The project of Chain of Static Sensors aims at preventing undetected intrusion by monitoring the movement of the vessel playing along our coastal line. The project would also aid in enhancing the efficiency of Search and Rescue (SAR) operation coordinated by the Coast Guard. The sensor data is generated by the Coastal Surveillance Network would also be shared with other maritime agencies via various networks to generate a comprehensive Maritime Domain Awareness (MDA).

The project of Chain of Static Sensors, is the first of its kind both in terms of expanse and strategic implications. Despite the inherent complexities of the project involving multi agency coordination at all levels, the project is nearing completion within the stipulated time line. This project when implemented completely would provide the much needed electronic eye to our maritime agencies and provide envisaged impetus to the overall coastal security apparatus.

A total of 46 remote Radar Stations are envisaged in the Phase-I. Four such remote stations located at Mount Dilli in Kannur, Ponnani in Mallapuram, Vypin in Ernakulam and Quilon in Kollam districts comprise the Kerala cluster which is being dedicated to the nation today. The Kerala cluster also include one Remote Operating Station located at Coast Guard District Headquarters No. 4, Fort Kochi which was commissioned on September 15. The Remote Operating Station at Kochi will enhance the electronic surveillance of coastal waters along the 590 Km long stretch of coastal districts in Kerala.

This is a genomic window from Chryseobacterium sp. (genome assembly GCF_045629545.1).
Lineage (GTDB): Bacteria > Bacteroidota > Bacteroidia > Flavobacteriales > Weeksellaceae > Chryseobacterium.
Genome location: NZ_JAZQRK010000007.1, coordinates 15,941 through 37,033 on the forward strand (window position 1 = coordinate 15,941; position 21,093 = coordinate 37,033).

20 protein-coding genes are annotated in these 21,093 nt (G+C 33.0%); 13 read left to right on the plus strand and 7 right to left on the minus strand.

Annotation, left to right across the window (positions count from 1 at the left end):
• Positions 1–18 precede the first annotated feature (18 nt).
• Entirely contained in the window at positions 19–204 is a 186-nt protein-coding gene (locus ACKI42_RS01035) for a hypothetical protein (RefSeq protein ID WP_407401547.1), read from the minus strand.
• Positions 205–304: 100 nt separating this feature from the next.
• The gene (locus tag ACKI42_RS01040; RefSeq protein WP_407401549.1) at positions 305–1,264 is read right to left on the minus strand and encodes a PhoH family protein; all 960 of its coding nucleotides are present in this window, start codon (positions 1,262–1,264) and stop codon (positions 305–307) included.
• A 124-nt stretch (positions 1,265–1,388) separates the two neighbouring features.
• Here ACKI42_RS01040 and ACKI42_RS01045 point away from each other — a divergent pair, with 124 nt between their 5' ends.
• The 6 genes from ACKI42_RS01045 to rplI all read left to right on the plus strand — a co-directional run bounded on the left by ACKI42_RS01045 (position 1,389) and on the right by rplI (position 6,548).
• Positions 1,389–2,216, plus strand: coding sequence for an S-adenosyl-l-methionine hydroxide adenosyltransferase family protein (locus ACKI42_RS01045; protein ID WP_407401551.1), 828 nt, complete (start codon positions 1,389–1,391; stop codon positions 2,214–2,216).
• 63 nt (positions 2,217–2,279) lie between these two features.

Upon completion of the Phase-I, it is planned to take up phase-II of the project, wherein 38 additional Remote Radar sites would be established. 21 sites of the VTMS Gulf of Kutch and Gulf of Khambat would also be integrated. During the Phase-II the Static Radars Chain is also proposed to be supplemented by 08 Mobile Surveillance Systems. Upon Integration of Phase-I and Phase-II, the Chain of Static Sensors would provide near gap free electronic surveillance of the entire Indian coast line up to 25 NM from the Coast.

Naval Today Staff, September 17, 2012; Image: Indian Navy